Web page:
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How to engage with Net Promoter Score (NPS) detractors, promoters, and passives to boost customer satisfaction.

followupNPS

Net Promoter Score® (NPS) is a method to assess customer loyalty, and many businesses today consider it an important metric. But establishing an NPS  is just the beginning—what  matters is what you do with your NPS survey results. 

Haven’t started capturing NPS yet? Use this free template to build your NPS survey

NPS allows you to identify your promoters, passives, and detractors, but once you know who they are, it’s time to follow up. You’ll need to go beyond sending out an NPS survey to engage customers effectively. Genuine engagement means following up on each response to show your appreciation for the feedback while gathering more information and finding opportunities to connect. 

Following up on an NPS survey will help boost customer satisfaction and loyalty—ultimately leading to more referrals, renewals, and revenue.

First and foremost, you’ll want to ensure that the NPS survey responses aren’t anonymous because you’ll need to be able to identify your customers in order to contact them. 

The channel you use for your outreach depends on your business and your relationship with your customers. Try to stick to the same communication channel where the conversation began. For example, did you send your NPS survey via email? If so, follow up on their survey response via email.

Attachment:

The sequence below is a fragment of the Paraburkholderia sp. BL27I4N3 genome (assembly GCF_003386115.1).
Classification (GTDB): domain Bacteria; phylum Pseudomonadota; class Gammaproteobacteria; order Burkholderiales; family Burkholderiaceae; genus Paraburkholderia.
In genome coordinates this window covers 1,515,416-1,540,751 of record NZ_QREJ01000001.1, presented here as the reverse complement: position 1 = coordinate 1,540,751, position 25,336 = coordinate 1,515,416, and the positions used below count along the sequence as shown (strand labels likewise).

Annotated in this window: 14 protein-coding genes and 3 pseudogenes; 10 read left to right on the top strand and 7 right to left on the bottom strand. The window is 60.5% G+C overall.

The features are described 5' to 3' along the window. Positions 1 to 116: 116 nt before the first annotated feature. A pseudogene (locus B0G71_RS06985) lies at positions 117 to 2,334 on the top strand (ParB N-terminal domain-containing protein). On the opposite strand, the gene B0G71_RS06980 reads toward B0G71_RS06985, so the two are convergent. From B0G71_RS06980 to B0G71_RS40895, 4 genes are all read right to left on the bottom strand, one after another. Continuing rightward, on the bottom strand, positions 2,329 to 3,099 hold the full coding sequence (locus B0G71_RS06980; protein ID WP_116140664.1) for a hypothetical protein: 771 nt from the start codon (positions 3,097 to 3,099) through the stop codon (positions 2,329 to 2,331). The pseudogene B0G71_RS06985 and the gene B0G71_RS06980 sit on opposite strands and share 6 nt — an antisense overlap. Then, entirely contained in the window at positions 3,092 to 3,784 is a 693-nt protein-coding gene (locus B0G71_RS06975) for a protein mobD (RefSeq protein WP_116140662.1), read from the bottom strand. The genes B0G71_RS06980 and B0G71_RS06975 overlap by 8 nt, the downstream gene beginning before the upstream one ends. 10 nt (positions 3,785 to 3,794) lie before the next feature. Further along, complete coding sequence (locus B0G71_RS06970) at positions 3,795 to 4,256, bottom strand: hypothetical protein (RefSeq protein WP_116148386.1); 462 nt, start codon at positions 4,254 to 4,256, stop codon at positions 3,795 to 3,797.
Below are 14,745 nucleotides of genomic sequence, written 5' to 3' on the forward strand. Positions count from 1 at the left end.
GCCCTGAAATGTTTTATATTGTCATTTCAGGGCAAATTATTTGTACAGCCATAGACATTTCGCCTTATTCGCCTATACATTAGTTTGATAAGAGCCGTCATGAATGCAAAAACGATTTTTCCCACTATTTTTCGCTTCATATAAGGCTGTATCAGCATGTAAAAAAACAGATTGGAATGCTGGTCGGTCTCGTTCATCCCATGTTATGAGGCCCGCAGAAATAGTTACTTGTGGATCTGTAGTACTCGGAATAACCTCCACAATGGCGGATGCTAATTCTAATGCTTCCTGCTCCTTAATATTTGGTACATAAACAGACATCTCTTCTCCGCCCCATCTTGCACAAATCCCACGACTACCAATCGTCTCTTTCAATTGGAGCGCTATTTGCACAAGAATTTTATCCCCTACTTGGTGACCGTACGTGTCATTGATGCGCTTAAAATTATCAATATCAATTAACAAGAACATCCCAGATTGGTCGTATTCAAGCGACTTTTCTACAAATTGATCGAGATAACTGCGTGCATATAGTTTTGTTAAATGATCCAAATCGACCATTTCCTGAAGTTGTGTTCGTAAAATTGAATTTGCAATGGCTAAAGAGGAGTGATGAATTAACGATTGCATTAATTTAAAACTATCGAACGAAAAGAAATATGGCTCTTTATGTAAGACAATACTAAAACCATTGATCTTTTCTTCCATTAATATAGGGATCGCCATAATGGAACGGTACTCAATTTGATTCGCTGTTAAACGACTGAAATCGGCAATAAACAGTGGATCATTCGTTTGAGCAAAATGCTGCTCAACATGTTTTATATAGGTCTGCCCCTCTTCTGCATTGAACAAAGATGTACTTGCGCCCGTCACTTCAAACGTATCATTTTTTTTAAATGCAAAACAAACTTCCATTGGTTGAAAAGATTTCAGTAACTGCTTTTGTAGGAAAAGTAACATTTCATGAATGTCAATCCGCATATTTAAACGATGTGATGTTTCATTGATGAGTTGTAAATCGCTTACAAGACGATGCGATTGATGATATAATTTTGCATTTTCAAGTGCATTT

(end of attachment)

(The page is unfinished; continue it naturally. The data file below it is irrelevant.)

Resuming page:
It’s important that you follow up on NPS responses in a timely manner. Sooner is better for most survey follow-ups, but within a week is often a reasonable timeframe. Much longer than that, and the rating won’t be fresh in the customer’s mind anymore, and you’ll have lost the connection. A timely response is especially important if a customer gives you a poor rating due to a negative experience. Responding quickly can help you resolve the issue before it’s too late.

While many teams might be able to handle this process, a customer-facing success or support team can capitalize on their relationship-building skills and product knowledge to make NPS survey follow-ups a success. If you have managed accounts, then it’s also a good idea to notify the primary point of contact.

Kickstart the conversation by asking your customers for more details alongside their ratings from within the NPS survey. Open-ended questions like “Why did you choose this rating?” or “What would move you just one point higher?” can give you important context on your customer’s experience and lead to more effective outreach.